Chimamanda Ngozi Adichie has said she has nothing to apologise for, and that she has always thought trans women are women.

Speaking on Channel 4 news earlier this month, the Nigerian writer was asked if “trans women are women,” and responded: “trans women are trans women.”



The 39-year-old added that trans women could not be placed in the same category as cis women because they had experienced male privilege.

The comments produced anger from the LGBT community, but in Washington yesterday, the author of We Should All Be Feminists refused to say sorry, and that she had been misunderstood.

“I didn’t apologise because I don’t think I have anything to apologise for,” she said.

“From the very beginning, I think it’s been quite clear that there’s no way I could possibly say that trans women are not women.

It’s the sort of thing to me that’s obvious, so I start from that obvious premise.

“Of course they are women but in talking about feminism and gender and all of that, it’s important for us to acknowledge the differences in experience of gender. That’s really what my point is.”

She told a sold-out audience at an event created by bookshop Politics & Prose that a culture of “language orthodoxy” was to blame for the backlash.

“Had I said, ‘a cis woman is a cis woman, and a trans woman is a trans woman’, I don’t think I would get all the crap that I’m getting, but that’s actually really what I was saying,” she explained.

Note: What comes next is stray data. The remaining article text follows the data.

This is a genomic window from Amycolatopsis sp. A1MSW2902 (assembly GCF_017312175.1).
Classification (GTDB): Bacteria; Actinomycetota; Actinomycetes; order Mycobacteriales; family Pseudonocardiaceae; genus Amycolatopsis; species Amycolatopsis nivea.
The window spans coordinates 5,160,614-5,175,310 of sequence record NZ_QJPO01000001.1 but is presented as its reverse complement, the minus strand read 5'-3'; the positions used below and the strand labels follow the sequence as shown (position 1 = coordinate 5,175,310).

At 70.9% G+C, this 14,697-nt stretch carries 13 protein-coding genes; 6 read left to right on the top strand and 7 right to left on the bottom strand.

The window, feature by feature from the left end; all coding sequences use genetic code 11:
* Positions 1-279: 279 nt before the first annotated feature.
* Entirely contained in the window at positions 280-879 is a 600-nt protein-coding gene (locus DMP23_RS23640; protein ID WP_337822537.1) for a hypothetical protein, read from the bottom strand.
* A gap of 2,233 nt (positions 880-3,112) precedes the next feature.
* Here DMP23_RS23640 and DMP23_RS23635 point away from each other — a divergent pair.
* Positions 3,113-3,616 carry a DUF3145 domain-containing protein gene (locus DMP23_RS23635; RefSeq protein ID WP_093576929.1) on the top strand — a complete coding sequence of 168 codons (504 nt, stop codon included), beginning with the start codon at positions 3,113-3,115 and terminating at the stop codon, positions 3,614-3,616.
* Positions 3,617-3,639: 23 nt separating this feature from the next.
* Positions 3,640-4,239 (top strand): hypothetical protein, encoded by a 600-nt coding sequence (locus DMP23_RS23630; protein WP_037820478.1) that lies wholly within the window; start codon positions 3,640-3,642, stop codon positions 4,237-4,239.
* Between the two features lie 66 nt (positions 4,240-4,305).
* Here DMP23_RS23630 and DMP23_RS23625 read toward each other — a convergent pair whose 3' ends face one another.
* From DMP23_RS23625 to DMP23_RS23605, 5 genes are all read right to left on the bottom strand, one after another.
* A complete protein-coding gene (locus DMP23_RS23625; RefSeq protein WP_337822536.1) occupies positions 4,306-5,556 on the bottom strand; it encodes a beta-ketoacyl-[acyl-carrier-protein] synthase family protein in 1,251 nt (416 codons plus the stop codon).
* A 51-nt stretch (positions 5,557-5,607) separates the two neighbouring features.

“But because ‘cis’ is not a part of my vocabulary – it just isn’t – it really becomes about language and the reason I find that troubling is to insist that you have to speak in a certain way and use certain expressions, otherwise we cannot have a conversation, can close up debate.

“And if we can’t have conversations, we can’t have progress.”

More from PinkNews

Stars You Didn't Know Were Gay Or Bisexual The Stars You Didn’t Know Have An LGBT Sibling The Straight Stars Who Went Gay For Pay

Adichie said that “gender is about what we experience,” and therefore the idea that cis and trans women were the same was “like the idea of colour-blindness”.

She said this concept was “a really hollow idea that if we say we don’t see colour, then somehow all the oppressions will disappear. That’s not the case.

“I think there were people who felt I was somehow making a point about the Oppression Olympics: you haven’t suffered enough. It’s not at all that.

“It’s simply to see that if we can acknowledge there are differences, then we can better honestly talk about things.”

In her appearance on Channel 4 earlier this month, she said: “It’s about the way the world treats us and I think if you’ve lived in the world as a man with the privileges of the world accords to men and then sort of changed or switched gender, it’s difficult for me to accept that then we can equate to your experience with the experience of a woman who has lived from the beginning in the world as a woman and who has not been accorded those privileges that men are.

“I think there has to be, and I’m saying this also with, sort of, a certainty that transgender people should be allowed to be. But I don’t think it’s a good thing to conflate everything into one.

“I don’t think it’s a good thing to talk about women’s issues being exactly the same as trans women because I don’t think that’s true,” she added.

Host of the BBC Radio 4 Woman’s Hour, Dame Jenni Murray, recently suggested that trans women are not “real women”, speaking in a similar way about trans women having male privilege.

Another feminist speaker, Germaine Greer, also faced criticism ahead of appearing at an International Women’s Day event in Brighton for her trans-exclusionary rhetoric.




Read This: The Celebrities That You Didn’t Realise Are Gay